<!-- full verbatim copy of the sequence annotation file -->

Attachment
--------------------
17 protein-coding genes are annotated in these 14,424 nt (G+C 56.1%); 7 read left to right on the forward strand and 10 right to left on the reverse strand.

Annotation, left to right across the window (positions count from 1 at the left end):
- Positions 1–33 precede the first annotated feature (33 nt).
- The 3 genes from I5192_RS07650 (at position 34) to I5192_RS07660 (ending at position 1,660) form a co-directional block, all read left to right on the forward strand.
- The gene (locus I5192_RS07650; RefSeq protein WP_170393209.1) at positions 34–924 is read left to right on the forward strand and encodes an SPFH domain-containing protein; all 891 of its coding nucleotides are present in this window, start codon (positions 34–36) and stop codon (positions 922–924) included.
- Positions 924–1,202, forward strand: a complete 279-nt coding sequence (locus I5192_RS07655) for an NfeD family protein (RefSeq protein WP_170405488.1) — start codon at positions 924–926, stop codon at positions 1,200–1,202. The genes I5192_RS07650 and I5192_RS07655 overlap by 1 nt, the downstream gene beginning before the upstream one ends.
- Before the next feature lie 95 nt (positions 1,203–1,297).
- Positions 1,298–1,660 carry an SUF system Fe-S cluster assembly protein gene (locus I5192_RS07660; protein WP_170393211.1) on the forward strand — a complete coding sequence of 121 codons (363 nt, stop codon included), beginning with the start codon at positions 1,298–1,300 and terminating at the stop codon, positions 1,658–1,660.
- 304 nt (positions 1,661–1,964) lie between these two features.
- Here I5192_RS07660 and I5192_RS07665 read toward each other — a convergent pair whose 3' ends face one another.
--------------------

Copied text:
17 protein-coding genes are annotated in these 14,424 nt (G+C 56.1%); 7 read left to right on the forward strand and 10 right to left on the reverse strand.

Annotation, left to right across the window (positions count from 1 at the left end):
- Positions 1–33 precede the first annotated feature (33 nt).
- The 3 genes from I5192_RS07650 (at position 34) to I5192_RS07660 (ending at position 1,660) form a co-directional block, all read left to right on the forward strand.
- The gene (locus I5192_RS07650; RefSeq protein WP_170393209.1) at positions 34–924 is read left to right on the forward strand and encodes an SPFH domain-containing protein; all 891 of its coding nucleotides are present in this window, start codon (positions 34–36) and stop codon (positions 922–924) included.
- Positions 924–1,202, forward strand: a complete 279-nt coding sequence (locus I5192_RS07655) for an NfeD family protein (RefSeq protein WP_170405488.1) — start codon at positions 924–926, stop codon at positions 1,200–1,202. The genes I5192_RS07650 and I5192_RS07655 overlap by 1 nt, the downstream gene beginning before the upstream one ends.
- Before the next feature lie 95 nt (positions 1,203–1,297).
- Positions 1,298–1,660 carry an SUF system Fe-S cluster assembly protein gene (locus I5192_RS07660; protein WP_170393211.1) on the forward strand — a complete coding sequence of 121 codons (363 nt, stop codon included), beginning with the start codon at positions 1,298–1,300 and terminating at the stop codon, positions 1,658–1,660.
- 304 nt (positions 1,661–1,964) lie between these two features.
- Here I5192_RS07660 and I5192_RS07665 read toward each other — a convergent pair whose 3' ends face one another.